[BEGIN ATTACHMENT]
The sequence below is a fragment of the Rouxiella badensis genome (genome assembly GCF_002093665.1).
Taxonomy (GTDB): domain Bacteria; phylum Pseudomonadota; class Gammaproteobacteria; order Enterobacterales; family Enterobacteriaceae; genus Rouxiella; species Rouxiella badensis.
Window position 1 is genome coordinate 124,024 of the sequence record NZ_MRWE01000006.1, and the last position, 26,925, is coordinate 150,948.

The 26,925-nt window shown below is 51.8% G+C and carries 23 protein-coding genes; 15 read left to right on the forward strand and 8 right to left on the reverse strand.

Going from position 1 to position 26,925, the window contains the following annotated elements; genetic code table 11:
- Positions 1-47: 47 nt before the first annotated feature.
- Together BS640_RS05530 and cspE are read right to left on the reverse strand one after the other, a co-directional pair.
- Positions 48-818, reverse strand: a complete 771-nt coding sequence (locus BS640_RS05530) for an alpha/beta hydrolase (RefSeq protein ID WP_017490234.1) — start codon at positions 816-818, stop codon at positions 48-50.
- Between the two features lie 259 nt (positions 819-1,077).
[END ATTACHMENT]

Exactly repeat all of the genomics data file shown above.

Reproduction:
The sequence below is a fragment of the Rouxiella badensis genome (genome assembly GCF_002093665.1).
Taxonomy (GTDB): domain Bacteria; phylum Pseudomonadota; class Gammaproteobacteria; order Enterobacterales; family Enterobacteriaceae; genus Rouxiella; species Rouxiella badensis.
Window position 1 is genome coordinate 124,024 of the sequence record NZ_MRWE01000006.1, and the last position, 26,925, is coordinate 150,948.

The 26,925-nt window shown below is 51.8% G+C and carries 23 protein-coding genes; 15 read left to right on the forward strand and 8 right to left on the reverse strand.

Going from position 1 to position 26,925, the window contains the following annotated elements; genetic code table 11:
- Positions 1-47: 47 nt before the first annotated feature.
- Together BS640_RS05530 and cspE are read right to left on the reverse strand one after the other, a co-directional pair.
- Positions 48-818, reverse strand: a complete 771-nt coding sequence (locus BS640_RS05530) for an alpha/beta hydrolase (RefSeq protein ID WP_017490234.1) — start codon at positions 816-818, stop codon at positions 48-50.
- Between the two features lie 259 nt (positions 819-1,077).